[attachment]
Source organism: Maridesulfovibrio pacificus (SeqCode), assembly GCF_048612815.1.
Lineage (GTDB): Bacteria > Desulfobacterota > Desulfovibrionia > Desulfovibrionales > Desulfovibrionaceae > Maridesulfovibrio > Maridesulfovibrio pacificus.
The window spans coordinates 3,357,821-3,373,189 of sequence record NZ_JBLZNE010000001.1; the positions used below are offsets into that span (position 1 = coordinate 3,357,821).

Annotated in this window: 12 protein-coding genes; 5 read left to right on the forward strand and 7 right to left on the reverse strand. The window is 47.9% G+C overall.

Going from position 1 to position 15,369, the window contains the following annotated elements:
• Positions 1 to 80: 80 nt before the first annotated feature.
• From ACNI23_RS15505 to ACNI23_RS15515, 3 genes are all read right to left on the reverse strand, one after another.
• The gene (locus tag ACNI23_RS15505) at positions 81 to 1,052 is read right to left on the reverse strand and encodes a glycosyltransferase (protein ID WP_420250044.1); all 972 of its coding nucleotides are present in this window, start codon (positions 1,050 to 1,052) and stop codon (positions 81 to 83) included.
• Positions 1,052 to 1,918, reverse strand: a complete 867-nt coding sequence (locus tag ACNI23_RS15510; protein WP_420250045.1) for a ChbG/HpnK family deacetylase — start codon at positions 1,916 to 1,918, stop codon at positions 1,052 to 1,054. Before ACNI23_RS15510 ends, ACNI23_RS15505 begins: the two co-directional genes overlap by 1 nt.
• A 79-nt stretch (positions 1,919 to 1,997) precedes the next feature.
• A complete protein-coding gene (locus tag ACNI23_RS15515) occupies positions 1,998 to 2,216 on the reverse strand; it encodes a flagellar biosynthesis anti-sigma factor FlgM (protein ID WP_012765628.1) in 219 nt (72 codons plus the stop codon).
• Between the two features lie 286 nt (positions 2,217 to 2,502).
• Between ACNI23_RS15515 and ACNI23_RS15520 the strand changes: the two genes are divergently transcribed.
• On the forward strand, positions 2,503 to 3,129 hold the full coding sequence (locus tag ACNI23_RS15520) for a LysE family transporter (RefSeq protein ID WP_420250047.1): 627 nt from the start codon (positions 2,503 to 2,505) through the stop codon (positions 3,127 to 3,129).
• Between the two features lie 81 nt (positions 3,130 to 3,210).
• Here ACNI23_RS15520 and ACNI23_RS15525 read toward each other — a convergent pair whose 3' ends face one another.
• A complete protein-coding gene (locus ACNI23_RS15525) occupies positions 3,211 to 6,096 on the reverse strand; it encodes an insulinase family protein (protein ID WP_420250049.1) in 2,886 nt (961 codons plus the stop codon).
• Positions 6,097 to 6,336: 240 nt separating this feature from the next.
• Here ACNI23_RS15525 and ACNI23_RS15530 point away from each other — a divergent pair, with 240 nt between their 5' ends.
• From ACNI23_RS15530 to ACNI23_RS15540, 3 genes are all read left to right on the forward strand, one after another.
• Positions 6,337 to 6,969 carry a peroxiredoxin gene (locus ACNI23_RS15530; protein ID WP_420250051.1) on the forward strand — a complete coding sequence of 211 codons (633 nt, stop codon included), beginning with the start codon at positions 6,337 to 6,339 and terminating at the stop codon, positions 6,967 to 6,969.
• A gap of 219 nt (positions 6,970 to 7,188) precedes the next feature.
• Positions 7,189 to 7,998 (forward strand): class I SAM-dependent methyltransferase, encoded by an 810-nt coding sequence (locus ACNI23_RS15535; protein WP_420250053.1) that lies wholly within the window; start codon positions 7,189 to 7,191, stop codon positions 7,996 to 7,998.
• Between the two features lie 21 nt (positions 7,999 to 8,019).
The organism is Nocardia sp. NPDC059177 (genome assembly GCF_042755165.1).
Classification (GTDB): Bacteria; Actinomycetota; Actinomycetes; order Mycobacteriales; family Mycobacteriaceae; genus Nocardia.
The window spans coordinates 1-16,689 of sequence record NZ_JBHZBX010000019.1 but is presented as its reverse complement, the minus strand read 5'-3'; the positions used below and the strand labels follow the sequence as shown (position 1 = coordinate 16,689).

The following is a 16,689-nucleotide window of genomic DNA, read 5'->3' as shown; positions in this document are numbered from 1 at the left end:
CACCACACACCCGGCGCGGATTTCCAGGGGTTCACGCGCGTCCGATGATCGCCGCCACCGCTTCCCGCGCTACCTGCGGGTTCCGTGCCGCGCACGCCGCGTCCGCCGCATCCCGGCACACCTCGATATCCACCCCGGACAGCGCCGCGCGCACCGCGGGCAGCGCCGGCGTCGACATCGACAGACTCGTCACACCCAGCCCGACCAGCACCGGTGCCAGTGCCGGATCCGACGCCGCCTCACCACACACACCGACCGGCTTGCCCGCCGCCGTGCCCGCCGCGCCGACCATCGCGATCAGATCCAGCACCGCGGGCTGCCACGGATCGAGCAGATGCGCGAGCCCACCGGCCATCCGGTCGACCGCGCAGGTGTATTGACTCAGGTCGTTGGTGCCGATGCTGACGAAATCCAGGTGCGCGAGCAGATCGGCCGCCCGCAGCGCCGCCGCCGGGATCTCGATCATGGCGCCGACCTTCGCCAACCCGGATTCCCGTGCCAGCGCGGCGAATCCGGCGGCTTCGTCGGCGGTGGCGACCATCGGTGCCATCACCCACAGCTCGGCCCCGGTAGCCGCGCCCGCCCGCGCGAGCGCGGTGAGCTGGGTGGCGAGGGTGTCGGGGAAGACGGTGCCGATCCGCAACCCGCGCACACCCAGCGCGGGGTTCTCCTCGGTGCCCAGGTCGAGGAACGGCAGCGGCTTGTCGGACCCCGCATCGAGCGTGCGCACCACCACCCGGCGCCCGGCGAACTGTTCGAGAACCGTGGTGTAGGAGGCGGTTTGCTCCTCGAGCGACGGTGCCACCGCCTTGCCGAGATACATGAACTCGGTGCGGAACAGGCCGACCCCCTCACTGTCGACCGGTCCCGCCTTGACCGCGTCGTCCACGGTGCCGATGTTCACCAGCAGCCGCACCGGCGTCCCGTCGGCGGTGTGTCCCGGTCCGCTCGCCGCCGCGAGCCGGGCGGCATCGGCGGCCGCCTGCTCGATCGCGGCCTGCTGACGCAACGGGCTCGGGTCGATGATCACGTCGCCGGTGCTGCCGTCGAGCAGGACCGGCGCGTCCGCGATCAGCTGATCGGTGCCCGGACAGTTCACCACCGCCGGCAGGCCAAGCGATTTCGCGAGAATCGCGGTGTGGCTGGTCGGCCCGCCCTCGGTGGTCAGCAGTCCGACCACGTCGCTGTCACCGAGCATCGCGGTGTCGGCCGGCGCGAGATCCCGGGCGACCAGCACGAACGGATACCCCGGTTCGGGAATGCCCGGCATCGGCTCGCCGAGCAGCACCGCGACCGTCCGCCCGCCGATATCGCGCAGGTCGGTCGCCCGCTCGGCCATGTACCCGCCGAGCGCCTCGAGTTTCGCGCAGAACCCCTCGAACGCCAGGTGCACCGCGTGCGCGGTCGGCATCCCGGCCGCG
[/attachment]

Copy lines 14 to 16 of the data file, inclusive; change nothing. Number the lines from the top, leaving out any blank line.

• On the forward strand, positions 2,503 to 3,129 hold the full coding sequence (locus tag ACNI23_RS15520) for a LysE family transporter (RefSeq protein ID WP_420250047.1): 627 nt from the start codon (positions 2,503 to 2,505) through the stop codon (positions 3,127 to 3,129).
• Between the two features lie 81 nt (positions 3,130 to 3,210).
• Here ACNI23_RS15520 and ACNI23_RS15525 read toward each other — a convergent pair whose 3' ends face one another.